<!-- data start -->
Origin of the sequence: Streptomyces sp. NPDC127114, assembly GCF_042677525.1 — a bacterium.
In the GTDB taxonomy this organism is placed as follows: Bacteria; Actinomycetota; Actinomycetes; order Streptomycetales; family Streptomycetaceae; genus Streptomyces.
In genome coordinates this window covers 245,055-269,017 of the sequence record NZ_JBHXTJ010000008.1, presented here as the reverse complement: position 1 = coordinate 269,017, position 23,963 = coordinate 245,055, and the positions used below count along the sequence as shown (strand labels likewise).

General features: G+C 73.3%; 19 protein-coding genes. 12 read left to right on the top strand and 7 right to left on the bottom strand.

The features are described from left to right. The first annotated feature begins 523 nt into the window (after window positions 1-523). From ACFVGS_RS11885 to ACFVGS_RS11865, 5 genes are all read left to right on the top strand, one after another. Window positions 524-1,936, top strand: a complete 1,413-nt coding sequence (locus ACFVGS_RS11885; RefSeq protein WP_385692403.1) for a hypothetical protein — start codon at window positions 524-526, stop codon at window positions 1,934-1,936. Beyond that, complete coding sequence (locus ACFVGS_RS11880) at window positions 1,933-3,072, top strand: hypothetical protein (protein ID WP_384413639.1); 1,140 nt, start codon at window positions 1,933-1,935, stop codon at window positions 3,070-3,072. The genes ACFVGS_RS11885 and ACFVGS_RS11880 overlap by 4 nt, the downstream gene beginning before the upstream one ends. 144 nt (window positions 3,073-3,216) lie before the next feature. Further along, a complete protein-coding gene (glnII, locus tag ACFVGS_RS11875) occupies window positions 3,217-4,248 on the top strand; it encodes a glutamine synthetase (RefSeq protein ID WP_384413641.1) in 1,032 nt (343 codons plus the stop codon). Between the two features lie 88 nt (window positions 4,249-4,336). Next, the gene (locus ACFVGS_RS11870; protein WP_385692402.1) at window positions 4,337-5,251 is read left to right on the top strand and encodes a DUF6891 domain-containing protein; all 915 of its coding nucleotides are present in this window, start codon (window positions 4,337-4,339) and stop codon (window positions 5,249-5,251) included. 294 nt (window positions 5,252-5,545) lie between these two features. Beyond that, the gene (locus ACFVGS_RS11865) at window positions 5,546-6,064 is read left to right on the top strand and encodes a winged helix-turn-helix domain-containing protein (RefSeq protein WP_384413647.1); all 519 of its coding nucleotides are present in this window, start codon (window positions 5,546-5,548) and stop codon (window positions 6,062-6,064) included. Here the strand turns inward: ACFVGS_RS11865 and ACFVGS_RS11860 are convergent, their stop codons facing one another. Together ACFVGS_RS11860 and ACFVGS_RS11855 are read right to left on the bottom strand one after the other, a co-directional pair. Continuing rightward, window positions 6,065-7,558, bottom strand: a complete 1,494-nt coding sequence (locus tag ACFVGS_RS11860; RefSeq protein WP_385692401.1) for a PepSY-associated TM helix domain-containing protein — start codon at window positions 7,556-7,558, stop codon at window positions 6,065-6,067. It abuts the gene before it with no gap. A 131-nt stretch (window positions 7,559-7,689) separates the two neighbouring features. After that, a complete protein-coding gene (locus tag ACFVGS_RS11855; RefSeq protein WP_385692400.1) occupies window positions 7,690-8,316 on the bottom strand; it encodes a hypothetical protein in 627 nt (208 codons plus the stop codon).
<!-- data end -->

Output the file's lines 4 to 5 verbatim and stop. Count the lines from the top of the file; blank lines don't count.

General features: G+C 73.3%; 19 protein-coding genes. 12 read left to right on the top strand and 7 right to left on the bottom strand.

The features are described from left to right. The first annotated feature begins 523 nt into the window (after window positions 1-523). From ACFVGS_RS11885 to ACFVGS_RS11865, 5 genes are all read left to right on the top strand, one after another. Window positions 524-1,936, top strand: a complete 1,413-nt coding sequence (locus ACFVGS_RS11885; RefSeq protein WP_385692403.1) for a hypothetical protein — start codon at window positions 524-526, stop codon at window positions 1,934-1,936. Beyond that, complete coding sequence (locus ACFVGS_RS11880) at window positions 1,933-3,072, top strand: hypothetical protein (protein ID WP_384413639.1); 1,140 nt, start codon at window positions 1,933-1,935, stop codon at window positions 3,070-3,072. The genes ACFVGS_RS11885 and ACFVGS_RS11880 overlap by 4 nt, the downstream gene beginning before the upstream one ends. 144 nt (window positions 3,073-3,216) lie before the next feature. Further along, a complete protein-coding gene (glnII, locus tag ACFVGS_RS11875) occupies window positions 3,217-4,248 on the top strand; it encodes a glutamine synthetase (RefSeq protein ID WP_384413641.1) in 1,032 nt (343 codons plus the stop codon). Between the two features lie 88 nt (window positions 4,249-4,336). Next, the gene (locus ACFVGS_RS11870; protein WP_385692402.1) at window positions 4,337-5,251 is read left to right on the top strand and encodes a DUF6891 domain-containing protein; all 915 of its coding nucleotides are present in this window, start codon (window positions 4,337-4,339) and stop codon (window positions 5,249-5,251) included. 294 nt (window positions 5,252-5,545) lie between these two features. Beyond that, the gene (locus ACFVGS_RS11865) at window positions 5,546-6,064 is read left to right on the top strand and encodes a winged helix-turn-helix domain-containing protein (RefSeq protein WP_384413647.1); all 519 of its coding nucleotides are present in this window, start codon (window positions 5,546-5,548) and stop codon (window positions 6,062-6,064) included. Here the strand turns inward: ACFVGS_RS11865 and ACFVGS_RS11860 are convergent, their stop codons facing one another. Together ACFVGS_RS11860 and ACFVGS_RS11855 are read right to left on the bottom strand one after the other, a co-directional pair. Continuing rightward, window positions 6,065-7,558, bottom strand: a complete 1,494-nt coding sequence (locus tag ACFVGS_RS11860; RefSeq protein WP_385692401.1) for a PepSY-associated TM helix domain-containing protein — start codon at window positions 7,556-7,558, stop codon at window positions 6,065-6,067. It abuts the gene before it with no gap. A 131-nt stretch (window positions 7,559-7,689) separates the two neighbouring features. After that, a complete protein-coding gene (locus tag ACFVGS_RS11855; RefSeq protein WP_385692400.1) occupies window positions 7,690-8,316 on the bottom strand; it encodes a hypothetical protein in 627 nt (208 codons plus the stop codon).